By Pan Kwan Yuk
September 12, 2012 – Remember all those stories about the huge lovefest happening between private equity and Latin America?
Well, it seems like even the most sincere and ardent love affair can do with a pause every now and again.
After two years of record fundraising for the region, funds raised for private equity and venture capital investment in Latin America fell dramatically in the first half of 2012 as firms took a break from fundraising to focus on capital deployment.
Only $1.9bn was raised in the first six months of the year, a steep decline from the $4.9bn raised during the same period a year ago, figures from the Latin American Private Equity & Venture Capital Association showed.
Cate Ambrose, president of LAVCA, attributed the decline to a number of factors, most notably greater participation from mega funds last year. Brazil’s Vinci Partners, Gavea Investimentos, BTG Pactual and Carlyle Group were among those that raised billion-dollar funds in 2011.
“2011 was an extraordinary year,” Ms Ambrose told beyondbrics. “There are still not that many Latin American funds that can raise more than $1bn. So obviously, if you raised $1bn last year, then you are not going raise $1bn again this year because someone has to go and invest the $1bn that has already been raised first.”
The second half is not expected to get any better. Patrice Etlin, managing partner at Advent International, said fundraising for the second half of this year would most likely be weaker than the first half.
“It usually takes three to four years for capital raised to be deployed,” he told beyondbrics. “The fundraising cycle should pick up again in 2013 and 2014.”
But don’t be fooled by the headline fundraising figures said Ms Ambrose. Private equity’s interest in Latin America is as strong as ever.
Despite the fall off in fundraising this year, private equity investment in the region has held steady. Ninety deals, worth $2.73bn were struck in the first half, compared with 65 deals, worth $2.67bn, achieved during the same period in 2011.
Separately, a LAVCA/Coller Capital survey of 105 private equity investors around the world, found that 87 per cent of those already investing in the region say they plan to maintain or increase their exposure to LatAm PE funds over the next 12 months.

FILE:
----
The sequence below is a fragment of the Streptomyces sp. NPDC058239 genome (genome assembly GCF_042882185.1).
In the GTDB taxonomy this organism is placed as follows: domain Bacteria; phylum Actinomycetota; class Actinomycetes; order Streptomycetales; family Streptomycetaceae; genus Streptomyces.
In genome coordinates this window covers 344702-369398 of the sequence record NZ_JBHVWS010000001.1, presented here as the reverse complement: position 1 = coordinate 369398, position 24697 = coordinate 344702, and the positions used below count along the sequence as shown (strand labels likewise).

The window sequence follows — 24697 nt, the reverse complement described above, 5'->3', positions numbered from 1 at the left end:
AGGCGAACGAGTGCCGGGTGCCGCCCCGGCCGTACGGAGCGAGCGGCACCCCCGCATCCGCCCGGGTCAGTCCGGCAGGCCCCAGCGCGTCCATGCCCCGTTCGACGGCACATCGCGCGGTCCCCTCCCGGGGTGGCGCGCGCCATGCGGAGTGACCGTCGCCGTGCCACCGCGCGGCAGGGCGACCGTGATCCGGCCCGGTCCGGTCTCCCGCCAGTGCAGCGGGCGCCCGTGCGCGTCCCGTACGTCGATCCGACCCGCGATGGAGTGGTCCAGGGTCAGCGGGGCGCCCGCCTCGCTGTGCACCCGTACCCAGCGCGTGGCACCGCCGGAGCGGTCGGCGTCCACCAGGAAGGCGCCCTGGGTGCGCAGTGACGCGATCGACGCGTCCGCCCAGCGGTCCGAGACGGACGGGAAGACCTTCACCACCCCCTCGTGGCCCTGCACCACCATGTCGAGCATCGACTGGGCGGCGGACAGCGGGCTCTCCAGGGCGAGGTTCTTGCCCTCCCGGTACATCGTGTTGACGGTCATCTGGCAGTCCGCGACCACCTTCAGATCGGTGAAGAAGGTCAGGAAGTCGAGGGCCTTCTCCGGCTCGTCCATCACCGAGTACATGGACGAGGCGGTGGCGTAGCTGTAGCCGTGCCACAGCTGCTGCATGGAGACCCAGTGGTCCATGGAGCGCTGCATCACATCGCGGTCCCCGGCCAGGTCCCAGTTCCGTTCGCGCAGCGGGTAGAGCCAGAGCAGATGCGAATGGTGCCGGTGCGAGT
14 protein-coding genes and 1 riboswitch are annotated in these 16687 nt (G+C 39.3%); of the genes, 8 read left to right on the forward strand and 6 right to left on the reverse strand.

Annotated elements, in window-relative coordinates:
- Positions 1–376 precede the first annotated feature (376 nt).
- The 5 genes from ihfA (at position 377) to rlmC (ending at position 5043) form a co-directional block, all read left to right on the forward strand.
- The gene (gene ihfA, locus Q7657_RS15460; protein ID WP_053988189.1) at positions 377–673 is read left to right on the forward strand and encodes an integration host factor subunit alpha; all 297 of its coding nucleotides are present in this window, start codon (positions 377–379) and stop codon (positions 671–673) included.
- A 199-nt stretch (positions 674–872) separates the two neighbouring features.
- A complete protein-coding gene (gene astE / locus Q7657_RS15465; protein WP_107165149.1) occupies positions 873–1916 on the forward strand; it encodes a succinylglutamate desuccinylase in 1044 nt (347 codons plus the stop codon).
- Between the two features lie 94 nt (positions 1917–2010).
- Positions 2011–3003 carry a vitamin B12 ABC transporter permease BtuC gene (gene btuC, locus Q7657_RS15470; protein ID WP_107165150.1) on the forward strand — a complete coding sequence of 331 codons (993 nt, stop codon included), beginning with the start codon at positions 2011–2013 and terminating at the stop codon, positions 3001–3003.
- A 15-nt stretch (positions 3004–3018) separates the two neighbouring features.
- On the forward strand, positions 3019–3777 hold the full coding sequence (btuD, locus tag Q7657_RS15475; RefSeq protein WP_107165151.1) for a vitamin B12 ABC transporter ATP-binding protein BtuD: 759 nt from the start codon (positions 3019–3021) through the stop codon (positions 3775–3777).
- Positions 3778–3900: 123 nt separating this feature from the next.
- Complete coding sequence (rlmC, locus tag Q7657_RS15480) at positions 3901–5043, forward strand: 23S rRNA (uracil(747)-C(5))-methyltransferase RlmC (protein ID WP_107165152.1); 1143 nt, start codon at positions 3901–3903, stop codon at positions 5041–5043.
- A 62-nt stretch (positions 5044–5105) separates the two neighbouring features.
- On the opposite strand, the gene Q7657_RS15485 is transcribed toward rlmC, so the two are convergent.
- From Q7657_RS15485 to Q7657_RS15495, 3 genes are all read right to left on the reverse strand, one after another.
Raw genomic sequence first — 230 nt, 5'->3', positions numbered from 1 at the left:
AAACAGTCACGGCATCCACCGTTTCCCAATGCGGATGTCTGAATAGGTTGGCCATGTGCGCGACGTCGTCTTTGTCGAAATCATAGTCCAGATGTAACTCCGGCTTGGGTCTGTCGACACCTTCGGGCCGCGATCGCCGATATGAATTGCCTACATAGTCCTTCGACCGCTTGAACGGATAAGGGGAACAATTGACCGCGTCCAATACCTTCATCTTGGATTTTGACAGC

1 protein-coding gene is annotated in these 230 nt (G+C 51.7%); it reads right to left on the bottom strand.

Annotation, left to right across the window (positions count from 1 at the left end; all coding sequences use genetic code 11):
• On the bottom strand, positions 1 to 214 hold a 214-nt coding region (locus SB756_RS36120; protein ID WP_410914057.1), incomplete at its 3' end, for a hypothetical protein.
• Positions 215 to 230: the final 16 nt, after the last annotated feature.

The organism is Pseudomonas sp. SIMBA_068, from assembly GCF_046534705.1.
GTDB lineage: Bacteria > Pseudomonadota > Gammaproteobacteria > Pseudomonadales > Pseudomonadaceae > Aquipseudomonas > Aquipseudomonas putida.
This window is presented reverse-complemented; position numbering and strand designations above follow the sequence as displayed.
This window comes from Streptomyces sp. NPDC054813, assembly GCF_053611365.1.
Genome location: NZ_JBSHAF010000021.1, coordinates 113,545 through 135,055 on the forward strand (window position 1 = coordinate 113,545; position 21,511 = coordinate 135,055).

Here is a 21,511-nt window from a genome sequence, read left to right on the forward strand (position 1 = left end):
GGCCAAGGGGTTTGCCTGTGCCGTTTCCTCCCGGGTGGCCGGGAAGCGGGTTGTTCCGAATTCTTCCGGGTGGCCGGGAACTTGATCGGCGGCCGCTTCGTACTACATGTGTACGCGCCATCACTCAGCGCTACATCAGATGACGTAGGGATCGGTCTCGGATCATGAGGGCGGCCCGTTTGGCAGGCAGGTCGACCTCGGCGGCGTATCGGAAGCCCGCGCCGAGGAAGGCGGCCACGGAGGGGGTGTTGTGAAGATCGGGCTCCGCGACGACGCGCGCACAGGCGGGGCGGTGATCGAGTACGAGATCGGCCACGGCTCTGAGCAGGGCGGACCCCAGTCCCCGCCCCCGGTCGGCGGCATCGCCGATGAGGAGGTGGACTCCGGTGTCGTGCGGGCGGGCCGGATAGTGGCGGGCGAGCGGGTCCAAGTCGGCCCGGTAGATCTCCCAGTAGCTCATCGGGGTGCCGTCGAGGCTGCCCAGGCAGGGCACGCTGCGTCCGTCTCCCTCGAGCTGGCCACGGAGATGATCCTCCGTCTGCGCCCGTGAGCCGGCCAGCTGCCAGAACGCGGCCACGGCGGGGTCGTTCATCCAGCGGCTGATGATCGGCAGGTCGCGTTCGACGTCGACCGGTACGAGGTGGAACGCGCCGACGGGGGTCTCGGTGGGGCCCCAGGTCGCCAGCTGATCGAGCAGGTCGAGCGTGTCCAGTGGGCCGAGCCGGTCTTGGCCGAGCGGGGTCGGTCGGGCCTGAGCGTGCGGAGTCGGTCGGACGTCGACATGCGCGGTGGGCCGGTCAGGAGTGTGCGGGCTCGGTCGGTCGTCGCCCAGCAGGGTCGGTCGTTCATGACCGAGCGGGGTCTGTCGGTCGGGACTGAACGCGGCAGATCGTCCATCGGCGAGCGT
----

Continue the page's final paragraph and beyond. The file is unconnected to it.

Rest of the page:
Ms Ambrose also cites the rise in the number of mid-sized funds, with $200m to $300m, as cause for optimism.
“In a way, these are more important numbers because these funds are more sustainable,” she said.
Brazil still attracts the most private equity interest in the region – accounting for 45 per cent of funds raised and 83 per cent of deals struck by value. Investors are attracted by the country’s growing middle class, its emerging energy industry and its huge infrastructure needs.
But with more than 80 per cent of the private capital available in Brazil chasing deals from among a small pool of just 3,000 large companies in the country (those with sales of more than $200m), competition for big deals is fierce.
Instead, the real opportunities will be in the mid-market and that is why the growth seen in the number of mid-sized funds is encouraging. In Brazil, there are over 14,000 companies with sales of between $30m and $200m and these are the ones that need access to cheap capital. (Remember, despite recent interest rate cuts, the benchmark Selic is still at 7.5 per cent).
And still there are others who are casting their nets further afield. Both Mexico and Colombia have seen private equity investment in their country surge: with Mexico, from $84m in the first half of last year to $228m in the first half this year, and for Colombia from $1m to $99m.
“LatAm is a region that is not going away,” said Ms Ambrose. “It’s going in one direction: up.”